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Edward L. Pierce, Memoir and letters of Charles Sumner: volume 4, Chapter 50: last months of the Civil War.—Chase and Taney, chief-justices.—the first colored attorney in the supreme court —reciprocity with Canada.—the New Jersey monopoly.— retaliation in war.—reconstruction.—debate on Louisiana.—Lincoln and Sumner.—visit to Richmond.—the president's death by assassination.—Sumner's eulogy upon him. —President Johnson; his method of reconstruction.—Sumner's protests against race distinctions.—death of friends. —French visitors and correspondents.—1864-1865. (search)
st monopoly ever known in the country, which long resisted the spirit of the age—the pretension of the State of New Jersey to levy exceptional tolls on passengers and freight passing through it, between New York and Philadelphia, which were not levied on passengers and freight passing from point to point within the State, June 9 and Dec. 5, 1862, Works, vol. VII. p. 121; Dec. 22, 1863, Congressional Globe, p. 76; April 25, 1864, Feb. 14, 18, 23, 24, and March 3, 1865, Globe, pp. 790. 889, 1008, 1009, 1059, 1064, 1339; May 29, 1866, Globe, p. 2870; Works, vol. IX. pp. 237-265; vol. x. pp. 469-471. Its legislature also invested one corporation with the exclusive power of maintaining a railway within the State between those two cities. This corporation pushed its pretension to the extent of denying the right of the United States to transport between those cities soldiers and military stores over other railways. The monopoly sheltered itself behind State rights; it had at its comma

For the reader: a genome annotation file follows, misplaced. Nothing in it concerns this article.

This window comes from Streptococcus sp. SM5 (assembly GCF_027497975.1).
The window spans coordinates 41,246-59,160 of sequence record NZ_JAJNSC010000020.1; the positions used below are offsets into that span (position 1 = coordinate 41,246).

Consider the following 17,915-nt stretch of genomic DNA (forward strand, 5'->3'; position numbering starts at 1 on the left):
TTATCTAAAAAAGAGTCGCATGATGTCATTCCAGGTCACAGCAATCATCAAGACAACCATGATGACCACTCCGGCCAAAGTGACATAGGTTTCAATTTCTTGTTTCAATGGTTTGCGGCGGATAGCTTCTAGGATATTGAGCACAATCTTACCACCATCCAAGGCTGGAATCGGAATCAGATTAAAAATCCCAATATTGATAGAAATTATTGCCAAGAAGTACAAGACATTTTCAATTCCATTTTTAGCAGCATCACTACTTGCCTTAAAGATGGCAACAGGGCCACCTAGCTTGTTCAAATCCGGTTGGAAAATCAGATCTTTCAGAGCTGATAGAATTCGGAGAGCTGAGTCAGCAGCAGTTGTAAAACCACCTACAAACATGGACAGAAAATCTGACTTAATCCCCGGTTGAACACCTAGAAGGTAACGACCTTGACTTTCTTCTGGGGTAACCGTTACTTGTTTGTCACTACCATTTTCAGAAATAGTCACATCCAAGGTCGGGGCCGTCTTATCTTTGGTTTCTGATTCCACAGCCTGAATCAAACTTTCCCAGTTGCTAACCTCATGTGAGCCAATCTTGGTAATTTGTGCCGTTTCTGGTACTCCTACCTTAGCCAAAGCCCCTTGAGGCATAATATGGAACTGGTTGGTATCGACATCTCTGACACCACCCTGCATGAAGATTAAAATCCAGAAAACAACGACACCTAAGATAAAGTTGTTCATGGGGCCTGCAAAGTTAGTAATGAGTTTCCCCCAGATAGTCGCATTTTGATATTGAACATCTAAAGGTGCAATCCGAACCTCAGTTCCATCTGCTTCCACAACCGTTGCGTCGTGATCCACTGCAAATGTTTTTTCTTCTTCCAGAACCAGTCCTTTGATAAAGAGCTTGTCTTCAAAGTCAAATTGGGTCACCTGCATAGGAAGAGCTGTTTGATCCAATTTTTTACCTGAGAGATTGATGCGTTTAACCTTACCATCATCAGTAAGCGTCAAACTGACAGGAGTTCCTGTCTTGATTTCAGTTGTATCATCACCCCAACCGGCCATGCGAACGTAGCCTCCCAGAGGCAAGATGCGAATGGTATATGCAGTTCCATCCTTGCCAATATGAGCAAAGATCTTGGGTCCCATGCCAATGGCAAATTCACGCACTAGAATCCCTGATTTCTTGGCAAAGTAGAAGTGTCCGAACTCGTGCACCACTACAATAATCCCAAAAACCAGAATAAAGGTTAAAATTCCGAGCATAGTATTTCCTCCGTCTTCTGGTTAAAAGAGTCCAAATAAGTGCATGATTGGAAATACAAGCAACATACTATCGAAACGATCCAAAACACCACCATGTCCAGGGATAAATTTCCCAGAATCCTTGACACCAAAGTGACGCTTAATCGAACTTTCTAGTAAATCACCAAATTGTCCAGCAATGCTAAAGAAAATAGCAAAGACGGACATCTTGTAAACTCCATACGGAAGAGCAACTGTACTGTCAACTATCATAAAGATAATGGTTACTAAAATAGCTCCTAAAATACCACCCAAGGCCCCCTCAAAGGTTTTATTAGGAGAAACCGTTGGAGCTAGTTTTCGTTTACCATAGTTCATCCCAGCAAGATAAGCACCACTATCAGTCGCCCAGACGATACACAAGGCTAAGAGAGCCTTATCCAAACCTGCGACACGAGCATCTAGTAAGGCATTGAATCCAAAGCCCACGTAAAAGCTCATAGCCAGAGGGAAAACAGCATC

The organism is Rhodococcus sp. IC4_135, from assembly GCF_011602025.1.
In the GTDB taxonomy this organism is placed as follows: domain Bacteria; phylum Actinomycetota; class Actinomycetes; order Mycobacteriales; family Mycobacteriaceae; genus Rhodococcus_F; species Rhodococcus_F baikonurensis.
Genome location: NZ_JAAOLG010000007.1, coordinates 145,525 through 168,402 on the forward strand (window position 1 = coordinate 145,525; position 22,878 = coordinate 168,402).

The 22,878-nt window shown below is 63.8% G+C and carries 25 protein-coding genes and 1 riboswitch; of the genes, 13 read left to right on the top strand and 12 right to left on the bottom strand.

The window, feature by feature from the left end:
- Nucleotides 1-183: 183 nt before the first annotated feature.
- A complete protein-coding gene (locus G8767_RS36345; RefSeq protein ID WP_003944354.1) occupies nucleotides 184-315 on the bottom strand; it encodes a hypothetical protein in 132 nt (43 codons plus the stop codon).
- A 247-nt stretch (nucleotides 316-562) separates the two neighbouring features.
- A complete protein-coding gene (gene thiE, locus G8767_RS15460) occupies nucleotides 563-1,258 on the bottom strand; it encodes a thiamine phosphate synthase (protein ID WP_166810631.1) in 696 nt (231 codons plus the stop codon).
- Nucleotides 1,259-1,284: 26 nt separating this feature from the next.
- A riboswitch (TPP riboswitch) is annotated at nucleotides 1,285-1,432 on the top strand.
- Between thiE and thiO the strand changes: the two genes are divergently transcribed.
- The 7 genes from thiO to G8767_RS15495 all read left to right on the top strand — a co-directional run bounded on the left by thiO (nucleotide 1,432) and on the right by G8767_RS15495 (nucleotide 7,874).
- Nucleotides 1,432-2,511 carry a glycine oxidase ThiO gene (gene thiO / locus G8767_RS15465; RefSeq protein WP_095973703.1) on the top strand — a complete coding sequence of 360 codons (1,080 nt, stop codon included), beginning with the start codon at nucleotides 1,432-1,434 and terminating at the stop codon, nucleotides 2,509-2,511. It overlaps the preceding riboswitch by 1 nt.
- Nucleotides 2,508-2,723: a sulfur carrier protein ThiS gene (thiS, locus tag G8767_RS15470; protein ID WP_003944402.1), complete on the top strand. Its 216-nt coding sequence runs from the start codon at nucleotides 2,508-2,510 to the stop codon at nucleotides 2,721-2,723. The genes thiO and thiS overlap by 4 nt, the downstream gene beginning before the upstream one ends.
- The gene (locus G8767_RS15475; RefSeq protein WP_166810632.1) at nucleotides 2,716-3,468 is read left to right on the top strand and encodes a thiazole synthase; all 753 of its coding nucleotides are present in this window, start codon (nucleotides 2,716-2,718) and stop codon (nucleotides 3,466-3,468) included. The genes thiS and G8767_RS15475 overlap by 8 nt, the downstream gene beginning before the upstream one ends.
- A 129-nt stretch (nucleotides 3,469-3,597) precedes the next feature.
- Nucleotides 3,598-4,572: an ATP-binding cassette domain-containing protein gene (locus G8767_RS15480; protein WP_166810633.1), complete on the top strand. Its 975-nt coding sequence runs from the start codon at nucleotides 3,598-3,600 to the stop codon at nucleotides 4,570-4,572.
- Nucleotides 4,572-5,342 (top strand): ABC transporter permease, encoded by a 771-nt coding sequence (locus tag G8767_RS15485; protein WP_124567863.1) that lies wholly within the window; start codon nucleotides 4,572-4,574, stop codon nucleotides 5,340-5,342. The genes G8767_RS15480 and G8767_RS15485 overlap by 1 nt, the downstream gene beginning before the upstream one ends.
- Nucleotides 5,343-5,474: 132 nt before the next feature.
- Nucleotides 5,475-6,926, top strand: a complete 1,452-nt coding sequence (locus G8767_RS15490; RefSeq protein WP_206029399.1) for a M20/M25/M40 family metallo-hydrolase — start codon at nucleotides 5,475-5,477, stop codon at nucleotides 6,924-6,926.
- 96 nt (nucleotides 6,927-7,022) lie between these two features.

Edward L. Pierce, Memoir and letters of Charles Sumner: volume 4, Chapter 55: Fessenden's death.—the public debt.—reduction of postage.— Mrs. Lincoln's pension.—end of reconstruction.—race discriminations in naturalization.—the Chinese.—the senator's record.—the Cuban Civil War.—annexation of San Domingo.—the treaties.—their use of the navy.—interview with the presedent.—opposition to the annexation; its defeat.—Mr. Fish.—removal of Motley.—lecture on Franco-Prussian War.—1869-1870. (search)
ympathy with fellow-Americans in Cuba who were struggling for independence, June 23 and 24; Congressional Globe, pp. 4753, 4754, 4806. The House had rejected Banks's resoluions acknowledging the Cuban insurgents as belligerents, and passed a single resolution of remonstrance against the barbarous manner in which the war was being conducted. Sumner spoke briefly on the subject at other times in the session (Dec. 15. 1869, Works, vol. XIII. pp. 195-203; Feb. 3, 1870, Globe, pp. 1003, 1007, 1008). His resolutions were approved by the press (New York Evening Post, June 24; New York Herald, June 24 and 25; Harper's Weekly, July 9). They were in accord with the President's message. June 13 (Globe, p. 4400). Interviews with the senator on the Cuban question are reported in the New York Herald, May 7, 1869; New York Times, Jan. 10, 1870; New York World, Dec. 11, 1869. The last-named journal contains (Feb. 10, 1870) the senator's views given at length. Ante, pp. 401-403.—which, however,